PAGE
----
Seven argued that The Hotplate was a clear rip-off, pointing to similarities like the fact that both were cooking competitions amongst pairs of contestants, there are two ‘expert judges’, the teams take turns to cook in ‘Instant Restaurants’ in their homes, etc.
Nine, of course, highlighted the differences between the shows, including the fact that The Hotplate was based on professional restauranteurs, whereas MKR involved amateur cooks. Nine also argued that many of the key elements of MKR’s format were themselves unoriginal and had been used in other food reality programs such as Masterchef and non-food reality programs such as The Block.
Nicolas J noted that to reproduce in a material form elements of a dramatic work which themselves are unoriginal will not normally constitute an infringement of copyright because what has been taken will not be a ‘substantial part’ of the copyright work. However, he also said that, as with a compilation, a dramatic work which consists of a combination of stock elements “brought together by the exercise of skill, judgment or labour may constitute an original dramatic work even through some, or perhaps even most, of the elements would themselves individually be unprotectable due to lack or originality”. Where some elements are taken, or they are combined with different elements, the question of whether the original dramatic work was infringed becomes very difficult to answer.
Ultimately, Nicholas J found that, despite the differences between the programs, the format seemed to be “very similar”. The court was satisfied that Seven had a reasonably arguable case that the formats were similar and that the close similarity was the result of copying. However, whether a ‘substantial part’ was reproduced in the relevant episode of The Hotplate will depend on the quality of the elements allegedly taken. While the case was reasonably arguable, Nicholas J did not accept that Seven had a ‘strong prima facie case’.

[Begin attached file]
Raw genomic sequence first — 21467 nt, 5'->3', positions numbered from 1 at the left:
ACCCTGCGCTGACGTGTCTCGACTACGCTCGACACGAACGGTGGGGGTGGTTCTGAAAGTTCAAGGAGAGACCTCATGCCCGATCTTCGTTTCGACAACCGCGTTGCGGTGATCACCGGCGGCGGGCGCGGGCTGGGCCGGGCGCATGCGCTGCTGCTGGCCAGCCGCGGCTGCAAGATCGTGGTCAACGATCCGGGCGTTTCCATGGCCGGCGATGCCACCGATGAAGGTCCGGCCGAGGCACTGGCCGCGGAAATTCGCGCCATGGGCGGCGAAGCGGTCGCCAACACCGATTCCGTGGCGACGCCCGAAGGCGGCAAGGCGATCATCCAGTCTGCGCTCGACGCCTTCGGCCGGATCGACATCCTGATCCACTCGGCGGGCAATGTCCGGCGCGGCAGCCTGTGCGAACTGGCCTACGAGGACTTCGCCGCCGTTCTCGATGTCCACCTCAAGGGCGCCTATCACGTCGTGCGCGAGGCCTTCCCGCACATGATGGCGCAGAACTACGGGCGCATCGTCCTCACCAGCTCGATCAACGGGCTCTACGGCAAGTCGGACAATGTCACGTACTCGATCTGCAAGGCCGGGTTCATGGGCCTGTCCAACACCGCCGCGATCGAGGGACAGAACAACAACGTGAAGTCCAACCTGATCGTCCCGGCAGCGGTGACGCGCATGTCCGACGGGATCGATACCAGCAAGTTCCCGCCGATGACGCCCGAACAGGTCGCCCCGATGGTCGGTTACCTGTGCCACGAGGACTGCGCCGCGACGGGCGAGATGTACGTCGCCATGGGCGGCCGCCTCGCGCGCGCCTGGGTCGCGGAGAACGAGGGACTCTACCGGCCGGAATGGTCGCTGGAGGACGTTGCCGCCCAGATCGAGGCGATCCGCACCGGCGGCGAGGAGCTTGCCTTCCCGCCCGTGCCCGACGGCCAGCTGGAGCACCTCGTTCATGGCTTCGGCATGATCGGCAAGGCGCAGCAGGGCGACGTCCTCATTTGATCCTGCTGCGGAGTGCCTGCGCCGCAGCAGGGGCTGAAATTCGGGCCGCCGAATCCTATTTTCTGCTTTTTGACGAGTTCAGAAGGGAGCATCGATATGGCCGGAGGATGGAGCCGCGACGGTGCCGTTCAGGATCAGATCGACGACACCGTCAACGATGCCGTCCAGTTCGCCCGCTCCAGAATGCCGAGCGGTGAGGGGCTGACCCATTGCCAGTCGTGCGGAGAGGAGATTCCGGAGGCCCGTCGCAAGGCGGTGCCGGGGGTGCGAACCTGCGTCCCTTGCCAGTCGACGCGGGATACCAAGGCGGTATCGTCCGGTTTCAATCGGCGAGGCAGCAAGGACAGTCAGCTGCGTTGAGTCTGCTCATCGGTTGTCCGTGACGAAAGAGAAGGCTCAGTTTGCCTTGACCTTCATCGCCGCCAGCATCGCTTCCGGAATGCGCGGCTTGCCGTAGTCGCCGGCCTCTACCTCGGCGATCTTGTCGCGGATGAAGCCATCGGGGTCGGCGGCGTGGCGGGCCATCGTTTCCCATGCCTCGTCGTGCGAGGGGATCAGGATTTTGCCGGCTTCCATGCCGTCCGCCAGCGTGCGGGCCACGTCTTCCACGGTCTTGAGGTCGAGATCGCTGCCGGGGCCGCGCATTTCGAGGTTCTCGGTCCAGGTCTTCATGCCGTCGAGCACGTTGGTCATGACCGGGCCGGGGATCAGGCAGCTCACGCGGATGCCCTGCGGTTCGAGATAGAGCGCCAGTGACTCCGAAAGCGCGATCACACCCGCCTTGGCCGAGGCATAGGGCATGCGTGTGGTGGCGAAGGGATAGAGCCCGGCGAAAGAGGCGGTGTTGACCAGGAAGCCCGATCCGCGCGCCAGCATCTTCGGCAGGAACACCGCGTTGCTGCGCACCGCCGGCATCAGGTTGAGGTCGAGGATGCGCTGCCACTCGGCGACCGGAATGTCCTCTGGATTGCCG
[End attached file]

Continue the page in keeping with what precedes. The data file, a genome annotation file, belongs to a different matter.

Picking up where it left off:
On the question of the balance of convenience, the Court considered Seven’s arguments that allowing the program to continue on air would interfere with its commercial relationships and diminish the strength and value of these arrangements and the MKR brand. However, the Court found this was unlikely, noting that Seven would have the opportunity to vindicate its rights fully at an early final hearing. Seven also suggested that Nine could recommence broadcasting at a later date if a permanent injunction was not granted, but the Court found that this would likely not be as simple as suggested.
Nine, on the other hand, argued that Hotplate was a key piece of programming to be broadcast in prime time with a view to obtaining good ratings for the show itself and other programs. The court found that the balance of convenience fell in Nine’s favour, and refused to grant the injunction.
Lessons for producers and networks
Protecting copyright in formats can be difficult, especially for unscripted and ‘reality’ style shows.
Practical tips include making sure you have proper confidentiality agreements in place before pitching new formats or shows, ensuring that pitch and concept materials are as detailed as possible (and therefore attract copyright protection!) and registering slogans and brand names as trade marks.